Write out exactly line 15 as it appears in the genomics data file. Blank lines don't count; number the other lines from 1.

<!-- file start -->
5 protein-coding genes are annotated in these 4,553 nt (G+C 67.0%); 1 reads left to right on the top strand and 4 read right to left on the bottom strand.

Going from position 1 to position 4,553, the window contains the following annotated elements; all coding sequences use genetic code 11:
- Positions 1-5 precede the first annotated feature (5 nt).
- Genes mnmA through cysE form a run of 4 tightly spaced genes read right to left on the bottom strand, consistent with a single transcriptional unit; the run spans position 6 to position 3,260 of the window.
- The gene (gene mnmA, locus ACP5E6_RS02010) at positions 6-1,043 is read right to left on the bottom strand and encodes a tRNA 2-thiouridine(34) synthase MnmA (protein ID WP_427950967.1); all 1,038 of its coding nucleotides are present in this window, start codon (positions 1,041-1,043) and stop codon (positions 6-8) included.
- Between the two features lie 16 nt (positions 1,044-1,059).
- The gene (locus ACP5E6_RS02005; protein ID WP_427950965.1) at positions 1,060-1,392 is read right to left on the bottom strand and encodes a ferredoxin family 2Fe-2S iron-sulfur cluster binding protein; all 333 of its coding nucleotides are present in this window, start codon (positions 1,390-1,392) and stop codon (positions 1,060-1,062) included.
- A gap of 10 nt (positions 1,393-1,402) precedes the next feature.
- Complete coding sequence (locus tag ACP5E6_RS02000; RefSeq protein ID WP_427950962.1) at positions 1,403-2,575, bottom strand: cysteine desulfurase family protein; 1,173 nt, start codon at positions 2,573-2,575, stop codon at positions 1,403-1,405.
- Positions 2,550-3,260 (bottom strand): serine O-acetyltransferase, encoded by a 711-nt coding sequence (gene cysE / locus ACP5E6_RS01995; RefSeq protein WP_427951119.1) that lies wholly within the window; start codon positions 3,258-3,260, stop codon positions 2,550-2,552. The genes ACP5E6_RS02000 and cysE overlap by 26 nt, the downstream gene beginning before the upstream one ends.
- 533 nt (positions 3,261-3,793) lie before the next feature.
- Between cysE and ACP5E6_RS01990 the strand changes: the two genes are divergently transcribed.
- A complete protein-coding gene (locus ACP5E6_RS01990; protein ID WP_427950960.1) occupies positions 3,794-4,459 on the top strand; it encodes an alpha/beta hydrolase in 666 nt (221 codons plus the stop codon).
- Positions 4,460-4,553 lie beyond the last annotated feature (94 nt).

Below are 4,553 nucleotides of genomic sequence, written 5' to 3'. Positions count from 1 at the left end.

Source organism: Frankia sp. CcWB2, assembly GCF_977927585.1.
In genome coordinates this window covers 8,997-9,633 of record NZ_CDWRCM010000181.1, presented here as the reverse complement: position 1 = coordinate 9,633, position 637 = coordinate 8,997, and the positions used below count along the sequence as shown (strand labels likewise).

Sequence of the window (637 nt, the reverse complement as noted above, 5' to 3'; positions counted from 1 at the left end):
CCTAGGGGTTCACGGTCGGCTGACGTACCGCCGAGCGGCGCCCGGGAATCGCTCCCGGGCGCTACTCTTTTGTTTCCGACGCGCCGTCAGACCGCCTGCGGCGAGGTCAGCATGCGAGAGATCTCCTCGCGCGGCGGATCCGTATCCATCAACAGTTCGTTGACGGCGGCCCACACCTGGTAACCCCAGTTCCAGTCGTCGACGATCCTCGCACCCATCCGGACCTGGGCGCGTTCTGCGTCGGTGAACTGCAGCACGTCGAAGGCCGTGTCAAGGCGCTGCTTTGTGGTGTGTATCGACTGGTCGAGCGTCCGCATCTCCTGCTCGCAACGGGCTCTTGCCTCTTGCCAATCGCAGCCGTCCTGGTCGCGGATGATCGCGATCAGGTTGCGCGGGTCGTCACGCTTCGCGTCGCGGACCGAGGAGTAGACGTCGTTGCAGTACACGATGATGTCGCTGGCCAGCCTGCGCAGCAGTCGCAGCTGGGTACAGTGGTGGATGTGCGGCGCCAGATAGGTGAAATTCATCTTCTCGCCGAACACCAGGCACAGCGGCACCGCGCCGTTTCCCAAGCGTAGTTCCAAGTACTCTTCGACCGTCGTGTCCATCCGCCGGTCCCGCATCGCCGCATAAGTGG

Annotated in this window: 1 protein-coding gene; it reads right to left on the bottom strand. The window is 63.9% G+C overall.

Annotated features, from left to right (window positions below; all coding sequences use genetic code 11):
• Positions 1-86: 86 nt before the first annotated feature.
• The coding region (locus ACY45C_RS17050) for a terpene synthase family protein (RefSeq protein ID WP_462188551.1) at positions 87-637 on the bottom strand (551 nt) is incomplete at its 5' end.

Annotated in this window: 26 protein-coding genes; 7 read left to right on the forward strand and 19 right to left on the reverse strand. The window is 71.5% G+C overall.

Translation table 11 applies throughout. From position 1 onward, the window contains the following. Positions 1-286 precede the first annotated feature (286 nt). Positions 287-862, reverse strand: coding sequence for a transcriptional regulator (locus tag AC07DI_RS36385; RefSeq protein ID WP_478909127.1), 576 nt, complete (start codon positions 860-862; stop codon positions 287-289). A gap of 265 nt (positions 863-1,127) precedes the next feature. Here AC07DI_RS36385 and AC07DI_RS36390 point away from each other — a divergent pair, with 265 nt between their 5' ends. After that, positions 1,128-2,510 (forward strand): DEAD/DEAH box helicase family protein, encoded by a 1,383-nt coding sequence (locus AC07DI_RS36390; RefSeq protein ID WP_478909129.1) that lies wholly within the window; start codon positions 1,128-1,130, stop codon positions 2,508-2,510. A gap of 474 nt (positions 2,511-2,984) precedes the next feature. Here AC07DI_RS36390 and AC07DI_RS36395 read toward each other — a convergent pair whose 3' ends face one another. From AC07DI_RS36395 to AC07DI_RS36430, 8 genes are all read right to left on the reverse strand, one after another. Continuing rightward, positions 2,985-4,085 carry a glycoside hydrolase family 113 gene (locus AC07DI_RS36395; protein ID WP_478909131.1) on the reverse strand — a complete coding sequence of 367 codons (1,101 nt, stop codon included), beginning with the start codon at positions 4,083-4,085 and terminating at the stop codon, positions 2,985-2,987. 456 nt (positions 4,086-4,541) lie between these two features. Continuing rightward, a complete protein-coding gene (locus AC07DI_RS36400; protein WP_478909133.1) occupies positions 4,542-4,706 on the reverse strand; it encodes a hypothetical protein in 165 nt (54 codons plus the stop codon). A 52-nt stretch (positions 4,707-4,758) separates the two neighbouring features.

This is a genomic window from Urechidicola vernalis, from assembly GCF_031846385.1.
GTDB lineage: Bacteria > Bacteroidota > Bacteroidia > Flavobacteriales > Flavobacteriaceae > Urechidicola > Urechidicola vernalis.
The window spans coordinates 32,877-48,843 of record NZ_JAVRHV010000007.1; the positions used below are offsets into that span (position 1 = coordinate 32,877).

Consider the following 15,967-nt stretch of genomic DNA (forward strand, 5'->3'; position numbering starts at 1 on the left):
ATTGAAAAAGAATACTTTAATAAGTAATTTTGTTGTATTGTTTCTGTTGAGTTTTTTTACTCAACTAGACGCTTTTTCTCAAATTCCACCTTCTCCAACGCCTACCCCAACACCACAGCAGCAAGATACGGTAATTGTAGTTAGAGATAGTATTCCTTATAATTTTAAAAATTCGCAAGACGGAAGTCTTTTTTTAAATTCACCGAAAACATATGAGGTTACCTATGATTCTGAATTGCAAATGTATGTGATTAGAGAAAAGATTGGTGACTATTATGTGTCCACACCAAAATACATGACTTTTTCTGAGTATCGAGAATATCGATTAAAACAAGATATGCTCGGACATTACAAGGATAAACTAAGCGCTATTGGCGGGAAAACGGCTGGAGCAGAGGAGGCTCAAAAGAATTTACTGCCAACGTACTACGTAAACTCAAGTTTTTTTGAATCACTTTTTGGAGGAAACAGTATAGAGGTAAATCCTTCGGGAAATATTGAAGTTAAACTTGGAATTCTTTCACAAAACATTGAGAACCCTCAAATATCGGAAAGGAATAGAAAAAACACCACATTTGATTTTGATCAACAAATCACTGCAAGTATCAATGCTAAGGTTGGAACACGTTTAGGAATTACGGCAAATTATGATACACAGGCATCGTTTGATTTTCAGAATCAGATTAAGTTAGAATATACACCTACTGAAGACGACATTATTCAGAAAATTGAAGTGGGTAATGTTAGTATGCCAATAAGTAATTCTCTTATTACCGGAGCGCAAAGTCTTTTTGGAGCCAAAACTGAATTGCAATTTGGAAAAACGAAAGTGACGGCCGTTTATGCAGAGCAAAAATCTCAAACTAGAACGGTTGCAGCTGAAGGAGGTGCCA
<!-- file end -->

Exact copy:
Below are 4,553 nucleotides of genomic sequence, written 5' to 3'. Positions count from 1 at the left end.